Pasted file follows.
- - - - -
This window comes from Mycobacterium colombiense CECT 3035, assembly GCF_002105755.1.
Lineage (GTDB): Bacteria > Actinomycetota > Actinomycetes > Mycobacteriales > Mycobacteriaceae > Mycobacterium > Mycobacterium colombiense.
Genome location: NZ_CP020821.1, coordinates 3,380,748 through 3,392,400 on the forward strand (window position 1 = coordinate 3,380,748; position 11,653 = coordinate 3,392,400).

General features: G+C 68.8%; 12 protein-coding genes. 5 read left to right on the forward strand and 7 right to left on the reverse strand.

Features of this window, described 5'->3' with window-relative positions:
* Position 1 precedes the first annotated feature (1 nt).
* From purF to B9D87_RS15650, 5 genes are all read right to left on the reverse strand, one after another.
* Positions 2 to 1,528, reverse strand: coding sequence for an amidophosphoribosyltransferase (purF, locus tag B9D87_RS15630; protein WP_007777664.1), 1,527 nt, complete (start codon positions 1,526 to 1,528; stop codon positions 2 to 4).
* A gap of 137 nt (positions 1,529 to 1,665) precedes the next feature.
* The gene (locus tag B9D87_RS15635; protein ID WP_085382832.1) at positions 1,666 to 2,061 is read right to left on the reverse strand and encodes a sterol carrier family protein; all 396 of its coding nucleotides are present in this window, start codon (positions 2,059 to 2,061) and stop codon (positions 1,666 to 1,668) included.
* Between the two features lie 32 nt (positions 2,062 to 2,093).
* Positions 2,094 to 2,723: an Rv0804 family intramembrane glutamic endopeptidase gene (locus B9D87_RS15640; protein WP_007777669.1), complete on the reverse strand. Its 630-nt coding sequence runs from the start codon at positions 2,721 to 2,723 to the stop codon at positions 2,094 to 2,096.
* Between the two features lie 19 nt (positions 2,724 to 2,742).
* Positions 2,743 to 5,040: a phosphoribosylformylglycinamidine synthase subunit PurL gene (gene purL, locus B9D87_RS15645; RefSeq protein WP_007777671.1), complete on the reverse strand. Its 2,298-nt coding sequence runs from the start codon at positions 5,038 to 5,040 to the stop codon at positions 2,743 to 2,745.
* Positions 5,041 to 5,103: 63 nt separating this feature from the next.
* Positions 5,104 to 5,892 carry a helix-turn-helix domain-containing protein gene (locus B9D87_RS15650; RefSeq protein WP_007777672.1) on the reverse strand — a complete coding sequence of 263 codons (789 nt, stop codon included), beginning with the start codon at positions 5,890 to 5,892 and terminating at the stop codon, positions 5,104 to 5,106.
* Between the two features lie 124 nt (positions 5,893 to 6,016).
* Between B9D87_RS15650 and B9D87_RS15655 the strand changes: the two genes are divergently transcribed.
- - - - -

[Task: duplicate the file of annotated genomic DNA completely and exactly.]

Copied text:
This window comes from Mycobacterium colombiense CECT 3035, assembly GCF_002105755.1.
Lineage (GTDB): Bacteria > Actinomycetota > Actinomycetes > Mycobacteriales > Mycobacteriaceae > Mycobacterium > Mycobacterium colombiense.
Genome location: NZ_CP020821.1, coordinates 3,380,748 through 3,392,400 on the forward strand (window position 1 = coordinate 3,380,748; position 11,653 = coordinate 3,392,400).

General features: G+C 68.8%; 12 protein-coding genes. 5 read left to right on the forward strand and 7 right to left on the reverse strand.

Features of this window, described 5'->3' with window-relative positions:
* Position 1 precedes the first annotated feature (1 nt).
* From purF to B9D87_RS15650, 5 genes are all read right to left on the reverse strand, one after another.
* Positions 2 to 1,528, reverse strand: coding sequence for an amidophosphoribosyltransferase (purF, locus tag B9D87_RS15630; protein WP_007777664.1), 1,527 nt, complete (start codon positions 1,526 to 1,528; stop codon positions 2 to 4).
* A gap of 137 nt (positions 1,529 to 1,665) precedes the next feature.
* The gene (locus tag B9D87_RS15635; protein ID WP_085382832.1) at positions 1,666 to 2,061 is read right to left on the reverse strand and encodes a sterol carrier family protein; all 396 of its coding nucleotides are present in this window, start codon (positions 2,059 to 2,061) and stop codon (positions 1,666 to 1,668) included.
* Between the two features lie 32 nt (positions 2,062 to 2,093).
* Positions 2,094 to 2,723: an Rv0804 family intramembrane glutamic endopeptidase gene (locus B9D87_RS15640; protein WP_007777669.1), complete on the reverse strand. Its 630-nt coding sequence runs from the start codon at positions 2,721 to 2,723 to the stop codon at positions 2,094 to 2,096.
* Between the two features lie 19 nt (positions 2,724 to 2,742).
* Positions 2,743 to 5,040: a phosphoribosylformylglycinamidine synthase subunit PurL gene (gene purL, locus B9D87_RS15645; RefSeq protein WP_007777671.1), complete on the reverse strand. Its 2,298-nt coding sequence runs from the start codon at positions 5,038 to 5,040 to the stop codon at positions 2,743 to 2,745.
* Positions 5,041 to 5,103: 63 nt separating this feature from the next.
* Positions 5,104 to 5,892 carry a helix-turn-helix domain-containing protein gene (locus B9D87_RS15650; RefSeq protein WP_007777672.1) on the reverse strand — a complete coding sequence of 263 codons (789 nt, stop codon included), beginning with the start codon at positions 5,890 to 5,892 and terminating at the stop codon, positions 5,104 to 5,106.
* Between the two features lie 124 nt (positions 5,893 to 6,016).
* Between B9D87_RS15650 and B9D87_RS15655 the strand changes: the two genes are divergently transcribed.